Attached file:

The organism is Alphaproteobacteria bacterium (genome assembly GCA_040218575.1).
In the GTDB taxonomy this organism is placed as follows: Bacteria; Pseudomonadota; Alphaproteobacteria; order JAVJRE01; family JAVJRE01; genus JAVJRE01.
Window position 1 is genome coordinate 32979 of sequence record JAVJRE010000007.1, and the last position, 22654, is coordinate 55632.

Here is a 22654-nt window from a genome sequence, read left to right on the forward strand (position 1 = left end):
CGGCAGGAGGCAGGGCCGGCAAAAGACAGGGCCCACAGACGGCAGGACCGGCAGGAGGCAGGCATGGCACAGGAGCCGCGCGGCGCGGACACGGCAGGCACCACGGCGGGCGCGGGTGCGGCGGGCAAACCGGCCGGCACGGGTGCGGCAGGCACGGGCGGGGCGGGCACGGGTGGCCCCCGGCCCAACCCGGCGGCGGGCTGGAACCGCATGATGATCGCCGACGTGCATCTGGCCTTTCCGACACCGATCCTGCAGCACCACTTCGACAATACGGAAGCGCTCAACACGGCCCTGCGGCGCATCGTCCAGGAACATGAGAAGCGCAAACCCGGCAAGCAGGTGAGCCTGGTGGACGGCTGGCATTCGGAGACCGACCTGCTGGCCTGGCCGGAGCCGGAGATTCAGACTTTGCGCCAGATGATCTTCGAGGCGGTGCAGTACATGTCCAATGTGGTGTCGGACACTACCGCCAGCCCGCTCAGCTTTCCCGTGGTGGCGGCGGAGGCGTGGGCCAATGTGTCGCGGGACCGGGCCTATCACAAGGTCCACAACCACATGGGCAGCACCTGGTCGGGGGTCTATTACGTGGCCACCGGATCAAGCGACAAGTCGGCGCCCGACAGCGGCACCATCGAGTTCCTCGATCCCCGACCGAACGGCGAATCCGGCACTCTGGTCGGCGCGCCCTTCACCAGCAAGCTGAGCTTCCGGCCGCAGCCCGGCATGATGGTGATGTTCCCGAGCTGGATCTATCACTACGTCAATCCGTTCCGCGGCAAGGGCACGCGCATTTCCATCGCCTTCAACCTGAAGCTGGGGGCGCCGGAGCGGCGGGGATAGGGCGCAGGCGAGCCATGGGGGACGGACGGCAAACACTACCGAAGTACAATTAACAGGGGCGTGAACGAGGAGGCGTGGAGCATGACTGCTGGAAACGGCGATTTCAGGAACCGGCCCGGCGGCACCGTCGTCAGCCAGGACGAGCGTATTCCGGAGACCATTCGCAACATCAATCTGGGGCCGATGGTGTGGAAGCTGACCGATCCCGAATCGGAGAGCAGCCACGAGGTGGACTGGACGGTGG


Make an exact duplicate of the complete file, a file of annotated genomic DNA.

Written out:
The organism is Alphaproteobacteria bacterium (genome assembly GCA_040218575.1).
In the GTDB taxonomy this organism is placed as follows: Bacteria; Pseudomonadota; Alphaproteobacteria; order JAVJRE01; family JAVJRE01; genus JAVJRE01.
Window position 1 is genome coordinate 32979 of sequence record JAVJRE010000007.1, and the last position, 22654, is coordinate 55632.

Here is a 22654-nt window from a genome sequence, read left to right on the forward strand (position 1 = left end):
CGGCAGGAGGCAGGGCCGGCAAAAGACAGGGCCCACAGACGGCAGGACCGGCAGGAGGCAGGCATGGCACAGGAGCCGCGCGGCGCGGACACGGCAGGCACCACGGCGGGCGCGGGTGCGGCGGGCAAACCGGCCGGCACGGGTGCGGCAGGCACGGGCGGGGCGGGCACGGGTGGCCCCCGGCCCAACCCGGCGGCGGGCTGGAACCGCATGATGATCGCCGACGTGCATCTGGCCTTTCCGACACCGATCCTGCAGCACCACTTCGACAATACGGAAGCGCTCAACACGGCCCTGCGGCGCATCGTCCAGGAACATGAGAAGCGCAAACCCGGCAAGCAGGTGAGCCTGGTGGACGGCTGGCATTCGGAGACCGACCTGCTGGCCTGGCCGGAGCCGGAGATTCAGACTTTGCGCCAGATGATCTTCGAGGCGGTGCAGTACATGTCCAATGTGGTGTCGGACACTACCGCCAGCCCGCTCAGCTTTCCCGTGGTGGCGGCGGAGGCGTGGGCCAATGTGTCGCGGGACCGGGCCTATCACAAGGTCCACAACCACATGGGCAGCACCTGGTCGGGGGTCTATTACGTGGCCACCGGATCAAGCGACAAGTCGGCGCCCGACAGCGGCACCATCGAGTTCCTCGATCCCCGACCGAACGGCGAATCCGGCACTCTGGTCGGCGCGCCCTTCACCAGCAAGCTGAGCTTCCGGCCGCAGCCCGGCATGATGGTGATGTTCCCGAGCTGGATCTATCACTACGTCAATCCGTTCCGCGGCAAGGGCACGCGCATTTCCATCGCCTTCAACCTGAAGCTGGGGGCGCCGGAGCGGCGGGGATAGGGCGCAGGCGAGCCATGGGGGACGGACGGCAAACACTACCGAAGTACAATTAACAGGGGCGTGAACGAGGAGGCGTGGAGCATGACTGCTGGAAACGGCGATTTCAGGAACCGGCCCGGCGGCACCGTCGTCAGCCAGGACGAGCGTATTCCGGAGACCATTCGCAACATCAATCTGGGGCCGATGGTGTGGAAGCTGACCGATCCCGAATCGGAGAGCAGCCACGAGGTGGACTGGACGGTGG